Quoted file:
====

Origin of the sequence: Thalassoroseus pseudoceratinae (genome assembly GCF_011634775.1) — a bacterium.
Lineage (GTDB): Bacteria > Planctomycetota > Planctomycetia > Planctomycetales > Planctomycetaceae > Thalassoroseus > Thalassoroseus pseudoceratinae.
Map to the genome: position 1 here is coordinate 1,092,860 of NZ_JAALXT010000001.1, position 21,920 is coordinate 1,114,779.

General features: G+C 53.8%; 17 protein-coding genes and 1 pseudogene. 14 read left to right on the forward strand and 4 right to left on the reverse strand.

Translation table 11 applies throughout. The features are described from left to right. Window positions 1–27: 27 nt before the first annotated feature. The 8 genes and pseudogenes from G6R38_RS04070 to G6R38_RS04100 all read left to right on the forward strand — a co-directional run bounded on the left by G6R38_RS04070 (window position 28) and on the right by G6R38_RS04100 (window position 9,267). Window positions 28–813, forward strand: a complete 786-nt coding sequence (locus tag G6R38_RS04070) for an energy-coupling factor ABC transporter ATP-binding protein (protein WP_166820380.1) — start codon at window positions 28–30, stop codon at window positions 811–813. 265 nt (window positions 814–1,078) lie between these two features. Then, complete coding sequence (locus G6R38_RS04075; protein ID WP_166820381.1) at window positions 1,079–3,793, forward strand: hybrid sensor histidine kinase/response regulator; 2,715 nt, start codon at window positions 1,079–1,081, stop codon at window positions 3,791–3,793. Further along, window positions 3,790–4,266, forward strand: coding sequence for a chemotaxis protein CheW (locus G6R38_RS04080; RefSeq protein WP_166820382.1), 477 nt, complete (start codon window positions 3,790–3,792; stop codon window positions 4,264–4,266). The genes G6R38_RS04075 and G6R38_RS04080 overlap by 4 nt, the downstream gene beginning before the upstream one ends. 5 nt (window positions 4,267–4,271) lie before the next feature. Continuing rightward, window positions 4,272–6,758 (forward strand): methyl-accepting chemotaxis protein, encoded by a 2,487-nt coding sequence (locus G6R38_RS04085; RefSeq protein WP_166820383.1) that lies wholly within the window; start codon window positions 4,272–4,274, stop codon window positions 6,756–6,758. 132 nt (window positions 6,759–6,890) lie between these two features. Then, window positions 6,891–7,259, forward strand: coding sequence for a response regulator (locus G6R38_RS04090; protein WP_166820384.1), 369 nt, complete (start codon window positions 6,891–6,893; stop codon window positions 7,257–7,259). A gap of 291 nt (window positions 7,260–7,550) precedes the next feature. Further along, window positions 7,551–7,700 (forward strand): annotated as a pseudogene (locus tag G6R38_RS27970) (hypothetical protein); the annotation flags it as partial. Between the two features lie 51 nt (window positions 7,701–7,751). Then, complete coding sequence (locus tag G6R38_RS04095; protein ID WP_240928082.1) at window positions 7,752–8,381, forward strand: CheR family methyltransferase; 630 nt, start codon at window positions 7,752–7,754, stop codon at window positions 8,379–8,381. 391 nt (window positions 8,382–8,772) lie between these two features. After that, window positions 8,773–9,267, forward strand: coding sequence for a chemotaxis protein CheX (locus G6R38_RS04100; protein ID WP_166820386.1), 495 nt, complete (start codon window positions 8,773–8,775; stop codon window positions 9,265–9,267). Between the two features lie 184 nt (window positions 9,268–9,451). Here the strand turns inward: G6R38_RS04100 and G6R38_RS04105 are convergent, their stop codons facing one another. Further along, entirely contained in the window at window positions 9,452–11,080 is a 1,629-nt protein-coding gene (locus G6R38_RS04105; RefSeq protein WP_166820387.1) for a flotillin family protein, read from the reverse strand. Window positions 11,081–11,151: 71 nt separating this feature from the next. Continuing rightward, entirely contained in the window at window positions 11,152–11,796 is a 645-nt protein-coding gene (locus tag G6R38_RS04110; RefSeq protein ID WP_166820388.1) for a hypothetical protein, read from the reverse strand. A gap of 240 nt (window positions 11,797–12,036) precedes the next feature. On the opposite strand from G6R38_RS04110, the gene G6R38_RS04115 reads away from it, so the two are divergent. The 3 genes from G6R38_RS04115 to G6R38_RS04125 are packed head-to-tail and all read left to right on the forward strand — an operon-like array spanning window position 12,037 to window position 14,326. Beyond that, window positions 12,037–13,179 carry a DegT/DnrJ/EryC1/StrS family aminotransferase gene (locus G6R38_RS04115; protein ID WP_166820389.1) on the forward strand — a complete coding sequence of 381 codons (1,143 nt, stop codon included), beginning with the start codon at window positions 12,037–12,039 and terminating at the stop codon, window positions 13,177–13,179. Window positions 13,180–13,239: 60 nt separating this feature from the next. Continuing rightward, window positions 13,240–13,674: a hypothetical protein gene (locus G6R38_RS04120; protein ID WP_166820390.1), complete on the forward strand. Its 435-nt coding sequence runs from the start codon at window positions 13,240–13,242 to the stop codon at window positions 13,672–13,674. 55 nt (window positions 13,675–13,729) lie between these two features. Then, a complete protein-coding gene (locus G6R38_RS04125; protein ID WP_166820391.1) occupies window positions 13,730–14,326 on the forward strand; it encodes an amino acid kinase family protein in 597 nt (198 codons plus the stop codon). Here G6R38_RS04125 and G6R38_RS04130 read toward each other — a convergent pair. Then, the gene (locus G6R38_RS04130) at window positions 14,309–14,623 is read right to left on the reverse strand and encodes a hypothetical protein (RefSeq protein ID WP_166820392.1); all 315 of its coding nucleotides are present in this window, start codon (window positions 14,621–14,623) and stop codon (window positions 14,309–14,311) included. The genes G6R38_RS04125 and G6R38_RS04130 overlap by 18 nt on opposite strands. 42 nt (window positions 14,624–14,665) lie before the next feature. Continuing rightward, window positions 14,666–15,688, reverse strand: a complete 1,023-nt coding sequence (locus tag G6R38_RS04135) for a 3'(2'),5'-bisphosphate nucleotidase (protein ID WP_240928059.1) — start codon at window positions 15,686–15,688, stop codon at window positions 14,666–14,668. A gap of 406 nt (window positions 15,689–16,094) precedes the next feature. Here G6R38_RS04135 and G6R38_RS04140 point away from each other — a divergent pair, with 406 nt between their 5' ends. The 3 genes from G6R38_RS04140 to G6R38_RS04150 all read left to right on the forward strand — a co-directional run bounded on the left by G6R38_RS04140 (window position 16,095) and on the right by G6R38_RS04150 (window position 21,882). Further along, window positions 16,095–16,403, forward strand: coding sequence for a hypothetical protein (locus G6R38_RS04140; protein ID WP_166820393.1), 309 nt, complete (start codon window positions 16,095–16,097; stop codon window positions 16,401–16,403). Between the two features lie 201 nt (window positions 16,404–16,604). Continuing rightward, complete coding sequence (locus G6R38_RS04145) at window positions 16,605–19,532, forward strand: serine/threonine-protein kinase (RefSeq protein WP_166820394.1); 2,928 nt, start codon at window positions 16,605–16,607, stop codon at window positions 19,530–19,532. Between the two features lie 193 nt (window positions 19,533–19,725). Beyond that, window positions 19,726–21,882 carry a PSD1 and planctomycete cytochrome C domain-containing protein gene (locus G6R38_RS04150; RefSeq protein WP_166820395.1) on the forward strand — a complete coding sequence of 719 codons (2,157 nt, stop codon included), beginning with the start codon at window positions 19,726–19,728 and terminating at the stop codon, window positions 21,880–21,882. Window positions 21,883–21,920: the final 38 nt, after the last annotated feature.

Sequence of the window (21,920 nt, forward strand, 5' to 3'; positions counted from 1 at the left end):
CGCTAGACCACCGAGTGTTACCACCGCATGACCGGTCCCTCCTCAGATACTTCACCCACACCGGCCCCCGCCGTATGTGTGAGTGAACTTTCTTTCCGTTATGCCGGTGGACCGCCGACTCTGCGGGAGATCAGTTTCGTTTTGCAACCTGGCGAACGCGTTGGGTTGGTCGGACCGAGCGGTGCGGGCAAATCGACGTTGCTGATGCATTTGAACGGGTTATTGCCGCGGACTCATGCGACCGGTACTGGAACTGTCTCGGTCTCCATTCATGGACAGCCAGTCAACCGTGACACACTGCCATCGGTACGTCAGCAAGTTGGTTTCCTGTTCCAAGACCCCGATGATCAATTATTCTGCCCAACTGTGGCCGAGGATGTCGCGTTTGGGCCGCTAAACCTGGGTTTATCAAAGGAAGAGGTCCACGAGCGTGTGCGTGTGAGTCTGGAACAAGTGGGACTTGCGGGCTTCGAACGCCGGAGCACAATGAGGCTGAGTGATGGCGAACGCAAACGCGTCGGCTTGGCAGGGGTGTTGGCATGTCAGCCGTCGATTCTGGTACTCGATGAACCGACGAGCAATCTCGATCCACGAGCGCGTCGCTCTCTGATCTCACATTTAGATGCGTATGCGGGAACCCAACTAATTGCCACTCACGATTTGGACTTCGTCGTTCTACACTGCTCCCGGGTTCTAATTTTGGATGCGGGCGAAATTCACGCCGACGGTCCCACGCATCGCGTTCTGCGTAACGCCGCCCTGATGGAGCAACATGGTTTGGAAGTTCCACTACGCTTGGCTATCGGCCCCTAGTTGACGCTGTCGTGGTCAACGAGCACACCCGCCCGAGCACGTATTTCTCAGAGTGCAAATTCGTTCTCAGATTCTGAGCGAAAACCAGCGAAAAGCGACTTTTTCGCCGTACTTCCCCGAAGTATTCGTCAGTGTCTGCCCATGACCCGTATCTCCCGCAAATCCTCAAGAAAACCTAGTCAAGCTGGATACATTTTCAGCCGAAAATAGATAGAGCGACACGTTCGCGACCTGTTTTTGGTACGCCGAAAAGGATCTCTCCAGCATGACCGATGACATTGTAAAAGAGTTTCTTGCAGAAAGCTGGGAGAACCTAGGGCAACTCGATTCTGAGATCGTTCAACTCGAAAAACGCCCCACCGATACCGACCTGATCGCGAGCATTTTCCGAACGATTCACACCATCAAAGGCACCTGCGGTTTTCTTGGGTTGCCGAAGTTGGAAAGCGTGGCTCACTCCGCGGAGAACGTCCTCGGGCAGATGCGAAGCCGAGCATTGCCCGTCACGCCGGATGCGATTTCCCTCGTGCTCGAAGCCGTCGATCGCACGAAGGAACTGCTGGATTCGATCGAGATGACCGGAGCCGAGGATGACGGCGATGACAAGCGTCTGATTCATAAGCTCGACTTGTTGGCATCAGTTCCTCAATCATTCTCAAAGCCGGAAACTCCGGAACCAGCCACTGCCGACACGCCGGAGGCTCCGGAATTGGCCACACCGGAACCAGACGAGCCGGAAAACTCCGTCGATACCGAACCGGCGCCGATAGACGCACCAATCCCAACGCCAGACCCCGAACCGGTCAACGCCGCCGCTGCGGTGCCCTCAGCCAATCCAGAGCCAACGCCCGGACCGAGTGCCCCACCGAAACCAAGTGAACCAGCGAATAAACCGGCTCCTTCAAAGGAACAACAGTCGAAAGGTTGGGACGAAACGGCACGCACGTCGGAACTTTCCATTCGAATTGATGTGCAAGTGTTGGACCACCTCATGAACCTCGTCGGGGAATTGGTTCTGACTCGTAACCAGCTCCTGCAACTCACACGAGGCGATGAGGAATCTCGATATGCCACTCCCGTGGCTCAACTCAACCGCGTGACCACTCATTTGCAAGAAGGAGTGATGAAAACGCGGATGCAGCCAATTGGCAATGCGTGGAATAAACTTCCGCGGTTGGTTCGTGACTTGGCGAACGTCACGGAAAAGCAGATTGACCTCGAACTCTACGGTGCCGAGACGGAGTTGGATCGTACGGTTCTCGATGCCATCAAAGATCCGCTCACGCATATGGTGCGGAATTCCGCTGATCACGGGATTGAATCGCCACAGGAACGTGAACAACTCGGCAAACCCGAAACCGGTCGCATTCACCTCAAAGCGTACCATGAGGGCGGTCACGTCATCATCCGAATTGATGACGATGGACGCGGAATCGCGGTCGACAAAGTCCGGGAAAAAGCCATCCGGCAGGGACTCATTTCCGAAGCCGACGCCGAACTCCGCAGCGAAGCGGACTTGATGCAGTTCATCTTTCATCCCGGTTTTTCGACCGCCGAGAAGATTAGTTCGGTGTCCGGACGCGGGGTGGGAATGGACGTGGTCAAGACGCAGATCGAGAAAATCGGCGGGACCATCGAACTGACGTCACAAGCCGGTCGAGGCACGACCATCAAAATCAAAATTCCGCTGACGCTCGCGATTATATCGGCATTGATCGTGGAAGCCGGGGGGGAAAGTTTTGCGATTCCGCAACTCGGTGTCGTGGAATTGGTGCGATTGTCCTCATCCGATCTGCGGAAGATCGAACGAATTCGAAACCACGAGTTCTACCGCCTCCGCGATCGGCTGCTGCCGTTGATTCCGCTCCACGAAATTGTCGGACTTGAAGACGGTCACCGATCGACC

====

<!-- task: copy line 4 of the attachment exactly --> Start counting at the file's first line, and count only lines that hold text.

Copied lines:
General features: G+C 53.8%; 17 protein-coding genes and 1 pseudogene. 14 read left to right on the forward strand and 4 right to left on the reverse strand.